Certain types of evidence—such as grand jury minutes, expert witness information, and electronically stored information—warrant automatic timing extensions due to the difficulty in producing them, according to the timeline set forth in CPL § 245.10. Grand jury minutes are automatically provided an extra thirty days for discovery if the minutes are not available timely due to limited court resources.6
Additionally, special rules were created for circumstances such as when defendants make statements to law enforcement. All statements made to law enforcement must be presented to the defense no less than forty-eight hours prior to the time that the defendant is set to testify before the grand jury.7 Prior to the enactment of CPL § 245, statements made to law enforcement were only discoverable if made by the defendant or co-defendant, and many prosecutors took the position that disclosure of statements was not required until an arraignment on felony charges.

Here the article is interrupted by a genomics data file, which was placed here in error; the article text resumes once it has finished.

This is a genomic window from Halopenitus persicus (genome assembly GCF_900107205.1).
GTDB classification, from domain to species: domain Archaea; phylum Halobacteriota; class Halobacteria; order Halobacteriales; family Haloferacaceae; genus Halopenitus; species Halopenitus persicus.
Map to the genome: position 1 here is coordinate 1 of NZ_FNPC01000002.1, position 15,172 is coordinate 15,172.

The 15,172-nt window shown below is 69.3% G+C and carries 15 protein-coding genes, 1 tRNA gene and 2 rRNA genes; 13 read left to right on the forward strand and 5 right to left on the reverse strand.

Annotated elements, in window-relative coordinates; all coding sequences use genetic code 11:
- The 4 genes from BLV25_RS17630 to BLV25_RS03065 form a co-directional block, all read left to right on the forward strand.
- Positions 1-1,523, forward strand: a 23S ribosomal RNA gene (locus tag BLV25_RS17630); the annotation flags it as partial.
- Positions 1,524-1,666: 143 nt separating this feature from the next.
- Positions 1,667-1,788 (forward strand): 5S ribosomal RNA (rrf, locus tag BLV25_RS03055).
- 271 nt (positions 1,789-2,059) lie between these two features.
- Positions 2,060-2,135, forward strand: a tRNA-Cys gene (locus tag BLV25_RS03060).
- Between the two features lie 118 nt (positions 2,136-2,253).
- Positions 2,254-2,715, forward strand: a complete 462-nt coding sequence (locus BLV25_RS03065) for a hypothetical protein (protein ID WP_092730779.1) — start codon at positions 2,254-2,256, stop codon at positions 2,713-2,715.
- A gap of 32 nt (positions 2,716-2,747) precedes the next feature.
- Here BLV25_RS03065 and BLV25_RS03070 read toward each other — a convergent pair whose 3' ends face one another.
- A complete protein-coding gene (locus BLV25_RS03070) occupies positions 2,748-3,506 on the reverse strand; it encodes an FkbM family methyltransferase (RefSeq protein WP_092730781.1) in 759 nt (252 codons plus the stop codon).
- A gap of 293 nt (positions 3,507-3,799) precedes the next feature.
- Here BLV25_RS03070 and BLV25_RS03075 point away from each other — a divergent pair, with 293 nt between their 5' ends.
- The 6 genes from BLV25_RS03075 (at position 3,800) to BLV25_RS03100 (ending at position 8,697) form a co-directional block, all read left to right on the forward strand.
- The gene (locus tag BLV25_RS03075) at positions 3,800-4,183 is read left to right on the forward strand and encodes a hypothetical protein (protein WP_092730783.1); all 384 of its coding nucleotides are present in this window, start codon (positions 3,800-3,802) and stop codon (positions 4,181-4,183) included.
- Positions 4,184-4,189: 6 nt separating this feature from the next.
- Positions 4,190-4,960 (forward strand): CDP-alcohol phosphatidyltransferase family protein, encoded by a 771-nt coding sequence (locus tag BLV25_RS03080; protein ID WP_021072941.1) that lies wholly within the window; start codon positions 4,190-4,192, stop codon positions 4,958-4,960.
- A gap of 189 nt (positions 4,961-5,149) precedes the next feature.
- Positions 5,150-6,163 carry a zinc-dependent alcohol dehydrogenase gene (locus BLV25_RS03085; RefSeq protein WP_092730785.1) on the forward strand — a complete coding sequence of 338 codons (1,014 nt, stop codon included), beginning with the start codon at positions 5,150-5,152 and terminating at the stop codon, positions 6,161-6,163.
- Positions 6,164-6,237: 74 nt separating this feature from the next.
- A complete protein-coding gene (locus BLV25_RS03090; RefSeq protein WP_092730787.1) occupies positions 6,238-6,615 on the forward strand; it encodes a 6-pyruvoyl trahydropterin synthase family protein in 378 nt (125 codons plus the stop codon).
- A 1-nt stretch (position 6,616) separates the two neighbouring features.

The new rule broadens the scope of discovery by no longer limiting discoverable statements to only those made by jointly tried defendants.8
The defense has thirty days upon receipt of full discovery and a certificate of completion from the prosecution to provide its discovery to the DA, with the exceptions of the same automatic extensions provided to the prosecution.9
The DA’s discovery requirements now include the names and adequate contact information for all persons, not just testifying witnesses, whom the DA believes to have information relevant to any charged offense or possible defense.10 Additionally, all written or recorded statements that the DA believes to contain relevant information or a potential defense must be turned over.11